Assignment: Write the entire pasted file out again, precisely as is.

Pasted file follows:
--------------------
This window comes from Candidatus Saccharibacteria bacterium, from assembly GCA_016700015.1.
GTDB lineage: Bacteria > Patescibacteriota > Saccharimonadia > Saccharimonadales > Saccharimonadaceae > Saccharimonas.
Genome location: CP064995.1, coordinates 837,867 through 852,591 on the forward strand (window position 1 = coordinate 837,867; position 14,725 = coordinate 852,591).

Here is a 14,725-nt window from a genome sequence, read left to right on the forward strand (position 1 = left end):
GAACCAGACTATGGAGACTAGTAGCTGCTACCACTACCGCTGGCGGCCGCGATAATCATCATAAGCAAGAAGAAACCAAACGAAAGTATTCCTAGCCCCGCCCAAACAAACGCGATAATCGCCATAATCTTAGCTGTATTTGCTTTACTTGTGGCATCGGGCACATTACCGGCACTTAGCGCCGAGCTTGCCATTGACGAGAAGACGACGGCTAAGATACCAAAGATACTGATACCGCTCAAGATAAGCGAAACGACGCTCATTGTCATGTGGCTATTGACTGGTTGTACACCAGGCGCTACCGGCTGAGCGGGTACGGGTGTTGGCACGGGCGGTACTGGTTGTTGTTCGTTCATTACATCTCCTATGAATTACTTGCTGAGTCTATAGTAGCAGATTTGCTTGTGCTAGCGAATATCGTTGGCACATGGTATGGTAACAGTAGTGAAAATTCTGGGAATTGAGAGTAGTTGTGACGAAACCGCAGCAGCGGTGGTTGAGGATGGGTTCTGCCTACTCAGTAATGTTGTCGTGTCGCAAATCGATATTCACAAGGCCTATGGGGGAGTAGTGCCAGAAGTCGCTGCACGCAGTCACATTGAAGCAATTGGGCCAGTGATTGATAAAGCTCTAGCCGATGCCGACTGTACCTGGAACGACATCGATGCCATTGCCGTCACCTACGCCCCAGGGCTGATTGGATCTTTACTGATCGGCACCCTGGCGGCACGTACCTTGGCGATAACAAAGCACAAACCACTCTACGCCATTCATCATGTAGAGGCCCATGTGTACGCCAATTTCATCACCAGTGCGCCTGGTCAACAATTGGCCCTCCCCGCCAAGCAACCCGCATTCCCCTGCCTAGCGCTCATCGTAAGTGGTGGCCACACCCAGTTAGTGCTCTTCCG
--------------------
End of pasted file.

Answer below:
This window comes from Candidatus Saccharibacteria bacterium, from assembly GCA_016700015.1.
GTDB lineage: Bacteria > Patescibacteriota > Saccharimonadia > Saccharimonadales > Saccharimonadaceae > Saccharimonas.
Genome location: CP064995.1, coordinates 837,867 through 852,591 on the forward strand (window position 1 = coordinate 837,867; position 14,725 = coordinate 852,591).

Here is a 14,725-nt window from a genome sequence, read left to right on the forward strand (position 1 = left end):
GAACCAGACTATGGAGACTAGTAGCTGCTACCACTACCGCTGGCGGCCGCGATAATCATCATAAGCAAGAAGAAACCAAACGAAAGTATTCCTAGCCCCGCCCAAACAAACGCGATAATCGCCATAATCTTAGCTGTATTTGCTTTACTTGTGGCATCGGGCACATTACCGGCACTTAGCGCCGAGCTTGCCATTGACGAGAAGACGACGGCTAAGATACCAAAGATACTGATACCGCTCAAGATAAGCGAAACGACGCTCATTGTCATGTGGCTATTGACTGGTTGTACACCAGGCGCTACCGGCTGAGCGGGTACGGGTGTTGGCACGGGCGGTACTGGTTGTTGTTCGTTCATTACATCTCCTATGAATTACTTGCTGAGTCTATAGTAGCAGATTTGCTTGTGCTAGCGAATATCGTTGGCACATGGTATGGTAACAGTAGTGAAAATTCTGGGAATTGAGAGTAGTTGTGACGAAACCGCAGCAGCGGTGGTTGAGGATGGGTTCTGCCTACTCAGTAATGTTGTCGTGTCGCAAATCGATATTCACAAGGCCTATGGGGGAGTAGTGCCAGAAGTCGCTGCACGCAGTCACATTGAAGCAATTGGGCCAGTGATTGATAAAGCTCTAGCCGATGCCGACTGTACCTGGAACGACATCGATGCCATTGCCGTCACCTACGCCCCAGGGCTGATTGGATCTTTACTGATCGGCACCCTGGCGGCACGTACCTTGGCGATAACAAAGCACAAACCACTCTACGCCATTCATCATGTAGAGGCCCATGTGTACGCCAATTTCATCACCAGTGCGCCTGGTCAACAATTGGCCCTCCCCGCCAAGCAACCCGCATTCCCCTGCCTAGCGCTCATCGTAAGTGGTGGCCACACCCAGTTAGTGCTCTTCCG